Heat gain is the amount of excess heat your home gains throughout the day. Left unchecked, it can cause your cooling costs to soar. But by keeping heat gain to a minimum, your air conditioner can cool your home more efficiently and keep your utility bills within reason. Let’s look at some of the causes of heat gain.
Windows contribute approximately 48 percent to the total amount of heat gain. By providing shade for the windows using awnings, natural foliage or shade screens, and by closing your curtains or blinds during the daytime, you can significantly reduce heat accumulation.
Conduction from the exterior of your home accounts for about 19 percent of the added heat. You can reduce this by using light colors on exterior surfaces such as siding or roofing, and by adding extra insulation to your walls, ceilings and attic. You should have R-13 to R-15 insulation in the walls and R-30 or above in the ceilings and attic. Be sure your attic is properly ventilated to remove excess heat caused by roof leaks and other air leaks, which account for about 6 percent of added heat.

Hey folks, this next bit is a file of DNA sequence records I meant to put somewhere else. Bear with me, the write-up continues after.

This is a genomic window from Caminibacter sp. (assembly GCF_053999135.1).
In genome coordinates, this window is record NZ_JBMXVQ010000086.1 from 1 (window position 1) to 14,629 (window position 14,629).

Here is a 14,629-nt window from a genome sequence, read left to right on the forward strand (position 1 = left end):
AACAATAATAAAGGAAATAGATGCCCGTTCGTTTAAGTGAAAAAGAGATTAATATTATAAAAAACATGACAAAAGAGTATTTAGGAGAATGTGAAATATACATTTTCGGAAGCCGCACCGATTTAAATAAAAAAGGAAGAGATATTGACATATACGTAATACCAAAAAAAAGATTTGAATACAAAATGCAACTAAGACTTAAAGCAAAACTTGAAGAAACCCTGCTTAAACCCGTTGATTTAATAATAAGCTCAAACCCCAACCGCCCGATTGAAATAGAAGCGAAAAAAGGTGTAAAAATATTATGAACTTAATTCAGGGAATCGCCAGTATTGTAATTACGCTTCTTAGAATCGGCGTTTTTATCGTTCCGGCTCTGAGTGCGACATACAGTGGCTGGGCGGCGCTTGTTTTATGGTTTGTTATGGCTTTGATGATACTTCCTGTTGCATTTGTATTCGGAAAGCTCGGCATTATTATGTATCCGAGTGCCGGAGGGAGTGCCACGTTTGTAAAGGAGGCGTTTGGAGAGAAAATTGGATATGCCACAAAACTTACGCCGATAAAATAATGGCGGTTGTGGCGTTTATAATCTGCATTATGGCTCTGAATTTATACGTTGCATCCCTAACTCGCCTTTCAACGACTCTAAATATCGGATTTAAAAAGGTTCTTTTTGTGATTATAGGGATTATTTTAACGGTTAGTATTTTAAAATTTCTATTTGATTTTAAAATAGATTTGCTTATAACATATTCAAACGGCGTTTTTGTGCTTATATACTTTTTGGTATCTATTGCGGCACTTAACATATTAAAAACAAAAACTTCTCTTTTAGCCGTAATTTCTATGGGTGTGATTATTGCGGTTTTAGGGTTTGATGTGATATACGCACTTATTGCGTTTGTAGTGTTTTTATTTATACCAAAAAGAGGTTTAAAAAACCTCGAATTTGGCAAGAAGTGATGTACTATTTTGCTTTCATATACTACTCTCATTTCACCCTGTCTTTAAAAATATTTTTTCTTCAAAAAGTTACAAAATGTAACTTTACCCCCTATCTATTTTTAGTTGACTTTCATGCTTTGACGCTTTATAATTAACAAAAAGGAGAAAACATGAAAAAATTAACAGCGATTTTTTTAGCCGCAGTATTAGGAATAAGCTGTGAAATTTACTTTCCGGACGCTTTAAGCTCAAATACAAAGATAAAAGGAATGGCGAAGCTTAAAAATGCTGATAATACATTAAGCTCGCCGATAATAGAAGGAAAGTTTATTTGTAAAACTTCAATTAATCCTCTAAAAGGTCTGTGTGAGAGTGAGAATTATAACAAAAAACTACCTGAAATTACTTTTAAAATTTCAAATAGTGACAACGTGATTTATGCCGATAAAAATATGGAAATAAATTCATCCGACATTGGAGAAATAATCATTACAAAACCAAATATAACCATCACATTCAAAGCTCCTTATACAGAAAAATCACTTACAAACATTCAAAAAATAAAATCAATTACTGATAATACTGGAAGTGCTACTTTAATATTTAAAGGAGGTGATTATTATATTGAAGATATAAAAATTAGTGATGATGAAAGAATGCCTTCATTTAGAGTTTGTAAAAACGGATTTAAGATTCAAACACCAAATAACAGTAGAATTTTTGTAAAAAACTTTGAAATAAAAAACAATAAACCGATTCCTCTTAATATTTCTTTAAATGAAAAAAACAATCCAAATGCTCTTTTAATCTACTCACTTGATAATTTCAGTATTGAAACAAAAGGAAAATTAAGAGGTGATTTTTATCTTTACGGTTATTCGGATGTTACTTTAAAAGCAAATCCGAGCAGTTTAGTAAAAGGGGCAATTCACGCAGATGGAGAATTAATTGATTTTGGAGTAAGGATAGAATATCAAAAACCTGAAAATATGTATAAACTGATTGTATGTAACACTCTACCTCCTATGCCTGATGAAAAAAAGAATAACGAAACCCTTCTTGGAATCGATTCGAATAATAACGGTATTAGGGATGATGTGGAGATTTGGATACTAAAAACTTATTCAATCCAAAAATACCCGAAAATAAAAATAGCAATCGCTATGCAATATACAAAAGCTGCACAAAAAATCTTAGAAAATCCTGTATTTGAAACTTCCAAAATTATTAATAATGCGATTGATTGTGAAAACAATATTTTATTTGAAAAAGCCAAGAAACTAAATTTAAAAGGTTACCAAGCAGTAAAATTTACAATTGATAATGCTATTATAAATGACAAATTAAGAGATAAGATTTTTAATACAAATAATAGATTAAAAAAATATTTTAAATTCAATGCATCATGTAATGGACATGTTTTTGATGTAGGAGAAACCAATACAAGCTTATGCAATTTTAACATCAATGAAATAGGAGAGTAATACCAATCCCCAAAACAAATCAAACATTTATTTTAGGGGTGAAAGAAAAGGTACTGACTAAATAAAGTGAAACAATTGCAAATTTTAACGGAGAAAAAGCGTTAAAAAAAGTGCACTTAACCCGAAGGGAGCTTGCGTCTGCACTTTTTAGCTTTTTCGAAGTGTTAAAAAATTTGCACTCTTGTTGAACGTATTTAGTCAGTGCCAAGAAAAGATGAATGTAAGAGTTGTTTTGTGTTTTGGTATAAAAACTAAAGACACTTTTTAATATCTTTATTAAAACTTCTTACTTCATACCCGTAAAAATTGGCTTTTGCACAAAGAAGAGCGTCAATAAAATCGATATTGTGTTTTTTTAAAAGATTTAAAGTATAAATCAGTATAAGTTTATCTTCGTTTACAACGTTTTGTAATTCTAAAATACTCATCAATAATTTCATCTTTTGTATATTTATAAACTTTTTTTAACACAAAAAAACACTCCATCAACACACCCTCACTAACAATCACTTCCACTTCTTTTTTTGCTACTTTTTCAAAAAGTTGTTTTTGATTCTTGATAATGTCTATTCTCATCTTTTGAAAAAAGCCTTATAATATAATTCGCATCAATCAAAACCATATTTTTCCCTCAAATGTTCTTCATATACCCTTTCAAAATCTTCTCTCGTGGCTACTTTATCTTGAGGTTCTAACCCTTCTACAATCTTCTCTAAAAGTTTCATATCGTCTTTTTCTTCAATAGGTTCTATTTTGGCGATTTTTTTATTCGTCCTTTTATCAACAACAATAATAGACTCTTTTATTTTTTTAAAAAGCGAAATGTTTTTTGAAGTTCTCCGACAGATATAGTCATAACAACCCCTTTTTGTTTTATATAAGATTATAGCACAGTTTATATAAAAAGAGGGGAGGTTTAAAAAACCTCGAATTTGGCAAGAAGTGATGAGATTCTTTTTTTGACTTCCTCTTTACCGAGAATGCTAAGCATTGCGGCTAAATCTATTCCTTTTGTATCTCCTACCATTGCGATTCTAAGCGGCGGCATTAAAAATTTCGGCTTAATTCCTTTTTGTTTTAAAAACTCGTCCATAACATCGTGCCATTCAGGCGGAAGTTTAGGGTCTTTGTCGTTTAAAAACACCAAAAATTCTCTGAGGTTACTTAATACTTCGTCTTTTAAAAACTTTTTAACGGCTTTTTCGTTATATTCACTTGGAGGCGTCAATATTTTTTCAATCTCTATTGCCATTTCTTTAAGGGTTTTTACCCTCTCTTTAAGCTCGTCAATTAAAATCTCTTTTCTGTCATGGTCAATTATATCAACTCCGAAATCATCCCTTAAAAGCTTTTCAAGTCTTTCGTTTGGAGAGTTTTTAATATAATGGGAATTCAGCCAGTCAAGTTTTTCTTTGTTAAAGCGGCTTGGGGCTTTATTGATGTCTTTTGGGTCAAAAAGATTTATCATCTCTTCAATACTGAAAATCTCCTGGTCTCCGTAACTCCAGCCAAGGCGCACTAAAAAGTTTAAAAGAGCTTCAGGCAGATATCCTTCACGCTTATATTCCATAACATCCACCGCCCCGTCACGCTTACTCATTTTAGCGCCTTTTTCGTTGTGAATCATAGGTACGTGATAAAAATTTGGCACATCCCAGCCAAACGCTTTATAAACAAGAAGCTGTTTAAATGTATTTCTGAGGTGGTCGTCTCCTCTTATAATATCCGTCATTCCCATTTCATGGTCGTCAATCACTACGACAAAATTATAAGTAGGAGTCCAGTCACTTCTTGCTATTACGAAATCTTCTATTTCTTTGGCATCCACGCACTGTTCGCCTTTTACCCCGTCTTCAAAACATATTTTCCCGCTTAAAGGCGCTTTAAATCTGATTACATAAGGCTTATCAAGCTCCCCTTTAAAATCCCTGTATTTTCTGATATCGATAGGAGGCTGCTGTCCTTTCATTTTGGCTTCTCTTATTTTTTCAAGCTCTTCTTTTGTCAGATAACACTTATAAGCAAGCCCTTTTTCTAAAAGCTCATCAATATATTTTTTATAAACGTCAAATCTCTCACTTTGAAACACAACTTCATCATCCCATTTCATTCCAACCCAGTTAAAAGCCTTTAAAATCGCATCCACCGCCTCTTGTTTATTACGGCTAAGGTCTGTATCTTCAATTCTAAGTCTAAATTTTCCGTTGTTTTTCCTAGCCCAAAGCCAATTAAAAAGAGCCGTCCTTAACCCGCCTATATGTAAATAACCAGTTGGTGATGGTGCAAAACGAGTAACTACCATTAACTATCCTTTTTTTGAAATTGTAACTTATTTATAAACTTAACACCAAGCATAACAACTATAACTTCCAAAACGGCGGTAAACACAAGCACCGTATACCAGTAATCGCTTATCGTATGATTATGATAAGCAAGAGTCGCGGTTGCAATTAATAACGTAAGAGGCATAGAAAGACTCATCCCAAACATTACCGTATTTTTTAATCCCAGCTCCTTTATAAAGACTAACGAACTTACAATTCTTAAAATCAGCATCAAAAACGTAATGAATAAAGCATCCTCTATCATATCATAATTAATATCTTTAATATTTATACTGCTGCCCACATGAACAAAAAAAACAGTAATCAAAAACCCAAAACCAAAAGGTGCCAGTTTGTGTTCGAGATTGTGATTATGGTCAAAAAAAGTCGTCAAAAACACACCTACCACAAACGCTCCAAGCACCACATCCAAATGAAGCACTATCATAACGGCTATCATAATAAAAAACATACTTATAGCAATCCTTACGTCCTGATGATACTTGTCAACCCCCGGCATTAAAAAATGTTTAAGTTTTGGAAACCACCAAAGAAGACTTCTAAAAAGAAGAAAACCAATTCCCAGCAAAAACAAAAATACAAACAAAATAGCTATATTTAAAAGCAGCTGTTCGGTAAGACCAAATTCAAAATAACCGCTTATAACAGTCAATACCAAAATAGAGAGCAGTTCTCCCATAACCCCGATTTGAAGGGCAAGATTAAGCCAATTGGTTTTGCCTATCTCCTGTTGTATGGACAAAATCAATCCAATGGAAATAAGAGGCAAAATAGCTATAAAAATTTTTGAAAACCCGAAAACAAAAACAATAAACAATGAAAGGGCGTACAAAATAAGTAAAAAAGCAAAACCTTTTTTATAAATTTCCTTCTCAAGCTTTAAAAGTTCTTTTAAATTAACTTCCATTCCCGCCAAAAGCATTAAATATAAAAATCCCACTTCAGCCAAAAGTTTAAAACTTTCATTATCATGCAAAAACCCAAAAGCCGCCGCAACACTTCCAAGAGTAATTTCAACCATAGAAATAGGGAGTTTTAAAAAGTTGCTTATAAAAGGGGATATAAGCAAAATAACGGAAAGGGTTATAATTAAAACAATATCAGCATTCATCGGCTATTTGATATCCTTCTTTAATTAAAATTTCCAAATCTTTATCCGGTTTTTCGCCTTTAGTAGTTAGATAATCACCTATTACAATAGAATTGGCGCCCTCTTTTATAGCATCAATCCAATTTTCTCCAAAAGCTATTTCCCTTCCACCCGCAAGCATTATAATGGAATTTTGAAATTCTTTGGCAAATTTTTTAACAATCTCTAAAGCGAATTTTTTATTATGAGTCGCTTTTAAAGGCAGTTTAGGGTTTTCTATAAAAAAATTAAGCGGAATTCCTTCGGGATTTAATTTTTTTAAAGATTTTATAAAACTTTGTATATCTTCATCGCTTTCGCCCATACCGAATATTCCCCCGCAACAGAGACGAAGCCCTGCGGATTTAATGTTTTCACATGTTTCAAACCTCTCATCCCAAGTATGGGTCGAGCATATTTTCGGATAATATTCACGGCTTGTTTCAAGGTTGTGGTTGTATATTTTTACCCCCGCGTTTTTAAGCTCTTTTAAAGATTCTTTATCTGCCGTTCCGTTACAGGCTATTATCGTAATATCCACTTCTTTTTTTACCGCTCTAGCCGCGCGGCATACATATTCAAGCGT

Lights, electronics and appliances add up to about 14 percent of the heat generated in your home. Avoid using heat-generating appliances like dishwashers, clothes washers and the stove during the hottest parts of the day, and turn off any unnecessary electronic devices. Consider upgrading to CFL or LED lighting, which release less heat than incandescents.
Heat and moisture from air leaks account for about 13 percent of the heat added to your home. Seal around windows and doors using weatherstripping or caulk, and seal any penetrations for pipes, wiring or vents in the attic or exterior walls.
For more information about reducing heat gain, talk to our team at Donald P. Dick Air Conditioning.
Our goal is to help educate our customers in the greater Fresno, California area about energy and home comfort issues (specific to HVAC systems). For more information about heat gain and other HVAC topics, download our free Home Comfort Resource guide.
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